“Looking for an old gangster?” he deadpans. The cop gets out and walks to the house across the street.
Mendoza’s nickname, slang for “police,” is one piece of his childhood he’s never shaken—he got it as a sort of hand-me-down when his brother played a cop in a school play. Mendoza has also kept a 60-year-old scar on his right arm where he got sliced with a straight razor in a bar fight. The first time we met he explained the injury: He put his hands together like he was praying, then slowly unfurled them from the top and said, “The skin went like this.”
Today he’s unearthed some of his archives, mostly photos from gang alumni reunions at his bar, and he hands them to me one at a time, pointing out notorious killers and drug dealers or, more often, women he dated. At 76, he’s as eager to tell stories of his “drive-by” trysts as he is to recount decades-old street fights.
Black-and-white photos of boys in his neighborhood, pictures he found in city archives, trigger stories from the years just after World War II, when soldiers snuck into his neighborhood looking for hookers and drugs, when he shined shoes downtown and walked home late at night across the railroad tracks and past the bars that were later leveled to build the interstate.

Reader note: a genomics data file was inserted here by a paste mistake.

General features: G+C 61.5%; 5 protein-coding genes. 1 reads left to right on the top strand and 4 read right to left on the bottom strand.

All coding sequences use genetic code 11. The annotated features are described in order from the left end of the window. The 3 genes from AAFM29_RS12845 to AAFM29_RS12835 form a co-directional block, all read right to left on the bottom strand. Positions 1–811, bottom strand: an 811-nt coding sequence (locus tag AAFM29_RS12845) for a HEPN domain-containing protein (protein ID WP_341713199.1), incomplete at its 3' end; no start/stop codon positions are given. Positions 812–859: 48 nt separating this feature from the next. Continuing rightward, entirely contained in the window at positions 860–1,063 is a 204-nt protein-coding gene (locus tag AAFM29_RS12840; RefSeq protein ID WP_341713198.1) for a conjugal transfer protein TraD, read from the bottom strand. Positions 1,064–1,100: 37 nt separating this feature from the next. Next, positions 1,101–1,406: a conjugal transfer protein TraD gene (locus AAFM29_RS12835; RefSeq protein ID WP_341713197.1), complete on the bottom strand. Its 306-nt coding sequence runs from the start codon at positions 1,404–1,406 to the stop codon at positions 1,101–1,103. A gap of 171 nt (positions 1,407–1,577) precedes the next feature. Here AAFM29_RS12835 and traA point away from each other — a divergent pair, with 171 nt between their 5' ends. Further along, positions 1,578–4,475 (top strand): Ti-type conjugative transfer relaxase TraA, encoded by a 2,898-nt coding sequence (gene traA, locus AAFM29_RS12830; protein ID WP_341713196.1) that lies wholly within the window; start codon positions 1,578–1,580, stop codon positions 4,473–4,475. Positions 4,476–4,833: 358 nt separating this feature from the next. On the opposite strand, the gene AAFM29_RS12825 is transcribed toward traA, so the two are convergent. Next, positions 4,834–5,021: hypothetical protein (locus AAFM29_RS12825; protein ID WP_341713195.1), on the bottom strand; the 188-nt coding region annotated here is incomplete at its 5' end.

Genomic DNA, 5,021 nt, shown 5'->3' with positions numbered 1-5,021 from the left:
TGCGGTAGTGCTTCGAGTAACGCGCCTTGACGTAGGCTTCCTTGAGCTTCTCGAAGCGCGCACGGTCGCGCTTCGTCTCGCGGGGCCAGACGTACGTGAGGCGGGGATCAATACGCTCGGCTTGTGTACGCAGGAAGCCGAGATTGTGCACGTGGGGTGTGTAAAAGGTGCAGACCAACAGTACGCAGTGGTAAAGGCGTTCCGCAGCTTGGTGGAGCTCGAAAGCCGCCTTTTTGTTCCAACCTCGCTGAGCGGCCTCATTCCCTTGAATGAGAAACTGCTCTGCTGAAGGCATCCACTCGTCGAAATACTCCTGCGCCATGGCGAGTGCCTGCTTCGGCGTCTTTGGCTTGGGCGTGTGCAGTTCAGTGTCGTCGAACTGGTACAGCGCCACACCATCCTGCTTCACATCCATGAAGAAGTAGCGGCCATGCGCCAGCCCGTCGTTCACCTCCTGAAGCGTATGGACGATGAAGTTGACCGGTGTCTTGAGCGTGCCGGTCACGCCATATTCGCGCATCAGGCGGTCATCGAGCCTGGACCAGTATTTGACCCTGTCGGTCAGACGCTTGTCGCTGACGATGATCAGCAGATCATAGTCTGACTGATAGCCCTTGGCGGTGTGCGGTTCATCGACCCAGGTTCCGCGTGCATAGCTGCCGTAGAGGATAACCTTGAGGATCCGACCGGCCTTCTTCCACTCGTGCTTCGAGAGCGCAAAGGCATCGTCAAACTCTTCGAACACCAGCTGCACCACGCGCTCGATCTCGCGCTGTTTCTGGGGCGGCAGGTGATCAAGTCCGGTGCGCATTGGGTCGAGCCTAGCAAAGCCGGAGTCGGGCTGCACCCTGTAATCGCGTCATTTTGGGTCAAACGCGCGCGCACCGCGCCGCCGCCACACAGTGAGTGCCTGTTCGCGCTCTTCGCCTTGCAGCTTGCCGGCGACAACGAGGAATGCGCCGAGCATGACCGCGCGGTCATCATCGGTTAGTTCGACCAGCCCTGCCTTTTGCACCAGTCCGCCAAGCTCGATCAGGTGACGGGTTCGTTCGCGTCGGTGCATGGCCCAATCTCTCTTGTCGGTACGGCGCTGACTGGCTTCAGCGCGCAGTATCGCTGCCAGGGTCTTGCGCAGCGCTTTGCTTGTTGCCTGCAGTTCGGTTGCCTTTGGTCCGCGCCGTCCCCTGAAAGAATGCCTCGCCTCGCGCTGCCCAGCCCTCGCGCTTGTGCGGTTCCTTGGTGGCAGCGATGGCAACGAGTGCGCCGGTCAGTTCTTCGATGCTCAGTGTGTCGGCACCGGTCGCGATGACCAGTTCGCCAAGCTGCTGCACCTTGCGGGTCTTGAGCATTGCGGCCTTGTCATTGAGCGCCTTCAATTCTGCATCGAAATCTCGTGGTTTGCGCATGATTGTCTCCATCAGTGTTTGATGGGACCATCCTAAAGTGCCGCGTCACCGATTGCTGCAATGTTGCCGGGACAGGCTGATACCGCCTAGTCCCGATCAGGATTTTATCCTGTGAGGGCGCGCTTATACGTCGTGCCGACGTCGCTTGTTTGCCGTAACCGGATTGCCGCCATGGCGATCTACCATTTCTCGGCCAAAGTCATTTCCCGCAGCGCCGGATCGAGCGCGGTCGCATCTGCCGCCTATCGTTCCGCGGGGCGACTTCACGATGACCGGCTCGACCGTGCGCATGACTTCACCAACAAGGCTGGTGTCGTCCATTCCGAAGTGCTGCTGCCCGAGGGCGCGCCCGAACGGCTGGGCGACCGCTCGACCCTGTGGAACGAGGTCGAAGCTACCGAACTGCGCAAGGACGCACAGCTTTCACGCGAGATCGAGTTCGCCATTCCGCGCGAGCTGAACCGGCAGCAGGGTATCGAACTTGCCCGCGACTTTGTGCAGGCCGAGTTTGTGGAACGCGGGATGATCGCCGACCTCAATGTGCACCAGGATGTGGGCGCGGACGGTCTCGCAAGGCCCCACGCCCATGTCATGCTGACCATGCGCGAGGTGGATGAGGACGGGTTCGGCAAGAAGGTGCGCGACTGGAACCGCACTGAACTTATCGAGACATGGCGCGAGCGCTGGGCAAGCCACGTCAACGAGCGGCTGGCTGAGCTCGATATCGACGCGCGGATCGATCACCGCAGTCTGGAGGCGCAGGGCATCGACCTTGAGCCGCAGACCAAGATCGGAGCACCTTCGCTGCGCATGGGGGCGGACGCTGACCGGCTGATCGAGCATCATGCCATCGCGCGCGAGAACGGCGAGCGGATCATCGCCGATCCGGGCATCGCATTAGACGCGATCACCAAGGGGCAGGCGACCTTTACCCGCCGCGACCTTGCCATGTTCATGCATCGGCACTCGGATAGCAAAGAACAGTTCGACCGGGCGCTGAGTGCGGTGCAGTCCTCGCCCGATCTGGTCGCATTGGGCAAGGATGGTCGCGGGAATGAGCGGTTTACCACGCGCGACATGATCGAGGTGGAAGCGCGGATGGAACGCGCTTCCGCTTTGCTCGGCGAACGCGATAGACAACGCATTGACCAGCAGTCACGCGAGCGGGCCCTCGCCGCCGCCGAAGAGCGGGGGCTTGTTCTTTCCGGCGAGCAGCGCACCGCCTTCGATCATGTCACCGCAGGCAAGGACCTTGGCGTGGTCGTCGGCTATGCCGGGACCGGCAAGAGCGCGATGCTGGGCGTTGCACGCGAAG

Mendoza and a few friends liked to hang around an all-night bakery and café called Los Cocos, and that’s what they named their gang, and what he later named his lounge. He says they were the toughest gang around, about 30 strong. He tells of street fights and bar scraps, and a friend who got shot after they threw a flower pot through a rival’s window.